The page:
Back in March, we criticized some of the stories that came from a Centers for Disease Control and Prevention report that one in four teenage girls had a sexually transmitted disease. Many of the stories were thinly veiled advocacy pieces. They argued that this sad statistic was the result of a national policy of abstinence education. Reporters had trouble, apparently, finding people who support abstinence education. Had they reported the story better, they might have discovered that there is no national policy of abstinence education. The federal government may throw significant money at abstinence education but they do so by providing grants. The abstinence message and materials are not uniform across the country or even in a given state. And places where a young person might receive abstinence education may also teach formal sex education. It's difficult to do a quality analysis of the effect on sex education or abstinence education. If you're going to turn a CDC report into advocacy journalism, you should know your limits.
Well that was March. The theme of the stories is fully ensconced in the collective consciousness. Supposedly we all know now that abstinence education is ineffective and gives young women STDs.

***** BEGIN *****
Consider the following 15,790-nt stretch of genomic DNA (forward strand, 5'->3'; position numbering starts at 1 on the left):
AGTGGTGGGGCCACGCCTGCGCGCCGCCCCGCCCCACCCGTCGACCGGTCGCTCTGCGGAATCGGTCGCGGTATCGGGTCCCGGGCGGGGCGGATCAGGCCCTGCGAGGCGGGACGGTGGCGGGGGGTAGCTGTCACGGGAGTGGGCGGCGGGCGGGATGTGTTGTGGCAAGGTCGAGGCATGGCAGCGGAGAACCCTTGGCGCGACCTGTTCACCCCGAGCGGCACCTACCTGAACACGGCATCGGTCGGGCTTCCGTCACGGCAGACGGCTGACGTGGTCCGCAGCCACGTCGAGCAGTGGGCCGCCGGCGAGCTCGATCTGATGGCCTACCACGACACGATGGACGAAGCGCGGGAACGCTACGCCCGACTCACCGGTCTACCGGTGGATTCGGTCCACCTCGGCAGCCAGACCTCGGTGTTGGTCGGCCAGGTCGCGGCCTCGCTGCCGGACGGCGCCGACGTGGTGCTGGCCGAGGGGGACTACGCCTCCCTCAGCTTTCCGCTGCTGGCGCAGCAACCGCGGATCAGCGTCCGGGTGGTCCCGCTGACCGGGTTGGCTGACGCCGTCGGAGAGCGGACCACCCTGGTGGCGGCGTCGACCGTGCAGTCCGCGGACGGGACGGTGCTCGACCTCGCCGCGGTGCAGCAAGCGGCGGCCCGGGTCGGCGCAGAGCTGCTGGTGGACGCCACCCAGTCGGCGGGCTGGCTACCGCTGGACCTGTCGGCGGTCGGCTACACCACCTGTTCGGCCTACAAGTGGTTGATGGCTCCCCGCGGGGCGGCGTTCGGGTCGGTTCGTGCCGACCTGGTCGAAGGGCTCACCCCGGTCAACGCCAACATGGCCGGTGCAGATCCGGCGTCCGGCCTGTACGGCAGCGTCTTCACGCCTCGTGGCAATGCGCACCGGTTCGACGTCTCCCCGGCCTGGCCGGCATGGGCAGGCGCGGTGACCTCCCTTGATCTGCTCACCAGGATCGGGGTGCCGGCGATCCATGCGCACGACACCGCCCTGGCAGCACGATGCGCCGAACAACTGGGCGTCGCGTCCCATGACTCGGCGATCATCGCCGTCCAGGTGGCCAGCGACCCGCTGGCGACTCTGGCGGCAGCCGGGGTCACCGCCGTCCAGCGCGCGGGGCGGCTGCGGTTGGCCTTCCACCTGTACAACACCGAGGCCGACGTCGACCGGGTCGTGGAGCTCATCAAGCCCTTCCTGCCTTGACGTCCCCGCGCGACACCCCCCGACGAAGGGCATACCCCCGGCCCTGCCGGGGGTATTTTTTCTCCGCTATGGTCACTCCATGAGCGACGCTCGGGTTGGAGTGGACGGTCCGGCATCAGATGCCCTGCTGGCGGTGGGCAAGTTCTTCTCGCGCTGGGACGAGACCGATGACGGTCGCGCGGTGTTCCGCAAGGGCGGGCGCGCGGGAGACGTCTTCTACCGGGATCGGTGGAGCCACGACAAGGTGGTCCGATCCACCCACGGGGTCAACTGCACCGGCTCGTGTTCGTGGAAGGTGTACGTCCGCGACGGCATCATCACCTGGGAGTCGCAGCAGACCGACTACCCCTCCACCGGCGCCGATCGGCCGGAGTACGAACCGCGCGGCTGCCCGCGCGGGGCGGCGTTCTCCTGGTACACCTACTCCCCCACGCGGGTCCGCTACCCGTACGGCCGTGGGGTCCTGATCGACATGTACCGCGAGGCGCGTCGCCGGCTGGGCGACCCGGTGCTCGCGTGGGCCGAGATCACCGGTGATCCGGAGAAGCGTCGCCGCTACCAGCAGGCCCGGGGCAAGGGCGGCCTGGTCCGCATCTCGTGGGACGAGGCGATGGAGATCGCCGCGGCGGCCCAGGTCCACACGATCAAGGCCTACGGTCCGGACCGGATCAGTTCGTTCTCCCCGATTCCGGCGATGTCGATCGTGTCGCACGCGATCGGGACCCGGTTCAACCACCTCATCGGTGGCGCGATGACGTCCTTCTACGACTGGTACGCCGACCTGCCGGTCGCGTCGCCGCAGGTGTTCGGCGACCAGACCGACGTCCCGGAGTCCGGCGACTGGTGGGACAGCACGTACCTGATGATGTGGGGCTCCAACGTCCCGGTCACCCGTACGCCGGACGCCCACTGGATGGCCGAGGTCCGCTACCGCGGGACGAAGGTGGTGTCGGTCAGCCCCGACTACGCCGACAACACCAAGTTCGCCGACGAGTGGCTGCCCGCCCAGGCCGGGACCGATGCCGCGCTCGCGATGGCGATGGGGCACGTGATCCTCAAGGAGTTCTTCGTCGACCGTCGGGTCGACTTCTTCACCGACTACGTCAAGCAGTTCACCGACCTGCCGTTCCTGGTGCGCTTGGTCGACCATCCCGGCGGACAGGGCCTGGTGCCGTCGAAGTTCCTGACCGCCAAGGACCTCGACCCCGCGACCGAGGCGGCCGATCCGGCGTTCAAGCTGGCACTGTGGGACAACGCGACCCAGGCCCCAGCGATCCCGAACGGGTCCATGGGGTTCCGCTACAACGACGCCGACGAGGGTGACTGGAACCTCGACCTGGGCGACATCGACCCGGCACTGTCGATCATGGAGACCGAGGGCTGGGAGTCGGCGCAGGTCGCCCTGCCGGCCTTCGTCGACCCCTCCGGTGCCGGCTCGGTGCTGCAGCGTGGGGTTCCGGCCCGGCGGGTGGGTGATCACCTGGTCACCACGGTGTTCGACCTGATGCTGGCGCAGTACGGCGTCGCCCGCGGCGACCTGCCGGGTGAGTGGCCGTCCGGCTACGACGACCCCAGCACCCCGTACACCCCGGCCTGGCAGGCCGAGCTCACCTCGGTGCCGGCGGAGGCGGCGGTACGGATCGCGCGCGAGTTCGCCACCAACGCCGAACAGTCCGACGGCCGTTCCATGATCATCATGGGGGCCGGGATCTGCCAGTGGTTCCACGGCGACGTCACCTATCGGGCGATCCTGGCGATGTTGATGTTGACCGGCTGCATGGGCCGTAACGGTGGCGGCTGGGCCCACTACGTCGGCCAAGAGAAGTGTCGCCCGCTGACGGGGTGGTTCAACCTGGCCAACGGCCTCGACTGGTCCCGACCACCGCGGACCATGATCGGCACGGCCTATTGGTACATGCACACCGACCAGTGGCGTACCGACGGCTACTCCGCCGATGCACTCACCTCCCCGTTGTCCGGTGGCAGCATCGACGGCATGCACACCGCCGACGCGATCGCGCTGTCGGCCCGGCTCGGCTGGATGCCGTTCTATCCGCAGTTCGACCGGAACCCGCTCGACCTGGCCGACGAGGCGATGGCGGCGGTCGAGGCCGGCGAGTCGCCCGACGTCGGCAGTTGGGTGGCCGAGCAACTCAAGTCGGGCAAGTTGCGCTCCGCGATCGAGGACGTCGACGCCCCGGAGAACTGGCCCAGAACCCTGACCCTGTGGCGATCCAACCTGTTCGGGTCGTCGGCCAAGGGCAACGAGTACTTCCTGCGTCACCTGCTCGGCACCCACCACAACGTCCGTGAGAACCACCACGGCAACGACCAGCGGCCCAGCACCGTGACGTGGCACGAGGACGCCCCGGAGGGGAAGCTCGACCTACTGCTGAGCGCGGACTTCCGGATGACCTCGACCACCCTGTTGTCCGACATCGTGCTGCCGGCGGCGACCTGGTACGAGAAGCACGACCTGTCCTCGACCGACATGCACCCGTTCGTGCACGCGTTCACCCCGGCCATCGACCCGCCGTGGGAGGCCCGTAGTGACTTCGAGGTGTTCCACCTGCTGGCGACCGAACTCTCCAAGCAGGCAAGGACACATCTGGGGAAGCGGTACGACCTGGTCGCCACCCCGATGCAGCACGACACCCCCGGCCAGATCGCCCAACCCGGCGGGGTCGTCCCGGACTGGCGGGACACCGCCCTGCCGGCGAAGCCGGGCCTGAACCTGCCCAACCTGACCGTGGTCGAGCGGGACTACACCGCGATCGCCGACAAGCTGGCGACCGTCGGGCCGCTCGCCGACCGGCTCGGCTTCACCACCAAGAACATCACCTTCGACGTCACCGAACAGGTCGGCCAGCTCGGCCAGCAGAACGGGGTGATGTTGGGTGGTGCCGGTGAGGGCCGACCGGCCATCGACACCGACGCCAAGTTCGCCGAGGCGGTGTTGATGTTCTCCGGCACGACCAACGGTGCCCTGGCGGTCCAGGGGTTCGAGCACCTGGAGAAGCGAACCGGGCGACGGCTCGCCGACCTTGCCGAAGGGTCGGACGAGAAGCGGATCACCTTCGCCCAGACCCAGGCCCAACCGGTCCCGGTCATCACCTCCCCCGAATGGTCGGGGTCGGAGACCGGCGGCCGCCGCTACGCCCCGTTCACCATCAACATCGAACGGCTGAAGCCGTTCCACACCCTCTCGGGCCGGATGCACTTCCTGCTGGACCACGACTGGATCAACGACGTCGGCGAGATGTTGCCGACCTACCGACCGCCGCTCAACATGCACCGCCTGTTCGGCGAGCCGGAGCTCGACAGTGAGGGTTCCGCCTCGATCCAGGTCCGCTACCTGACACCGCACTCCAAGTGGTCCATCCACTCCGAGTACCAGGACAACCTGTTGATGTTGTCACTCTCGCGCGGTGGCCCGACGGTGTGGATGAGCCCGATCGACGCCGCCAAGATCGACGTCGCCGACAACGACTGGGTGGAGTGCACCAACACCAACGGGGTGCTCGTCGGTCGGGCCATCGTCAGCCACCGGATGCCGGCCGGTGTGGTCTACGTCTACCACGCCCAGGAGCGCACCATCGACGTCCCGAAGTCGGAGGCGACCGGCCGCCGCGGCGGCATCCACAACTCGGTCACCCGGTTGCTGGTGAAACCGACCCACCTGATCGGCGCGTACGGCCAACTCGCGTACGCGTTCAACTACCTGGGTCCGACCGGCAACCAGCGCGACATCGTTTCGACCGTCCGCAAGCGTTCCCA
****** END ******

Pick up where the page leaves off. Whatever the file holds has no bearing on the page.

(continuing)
This week the Washington Post ran a story that described abstinence education as "controversial" and sex education as "comprehensive." Just in case you didn't know which side you should be on. The article is about a campaign being launched by abstinence advocates:
Congress is debating whether to authorize about $190 million in federal funding for such programs, which have come under increasing criticism because of a series of reports that concluded they are ineffective. Such criticism has prompted at least 17 states to refuse federal funding for such programs.
Well, let's go back to that CDC study. The one that showed how ineffective abstinence education was. Not only was the advocacy theme ridiculous, so was the study! In an exhaustively reported piece for National Journal, Neil Munro shows that the study had serious shortcomings:
Rival Washington advocates pounced on the CDC's startling statistic. One faction, led by Planned Parenthood and other groups that get federal grants, said the number shows that the Bush administration's abstinence-promotion programs don't work and that funding should be transferred to sex-education and condom-distribution programs. The rival faction, led by social conservatives, said that the one-in-four number demonstrates the failure of condoms and sex-education classes. . . .
But how useful or valid is that one-in-four number? Are 25 percent of America's teenage girls really in imminent danger from HIV/AIDS, gonorrhea, and the human papilloma virus (HPV) that leads to cervical cancer?
A close examination of the CDC's star statistic reveals several serious shortcomings that undermine its validity, as well as its usefulness to parents, legislators, health officials, and advocacy groups on the left and the right.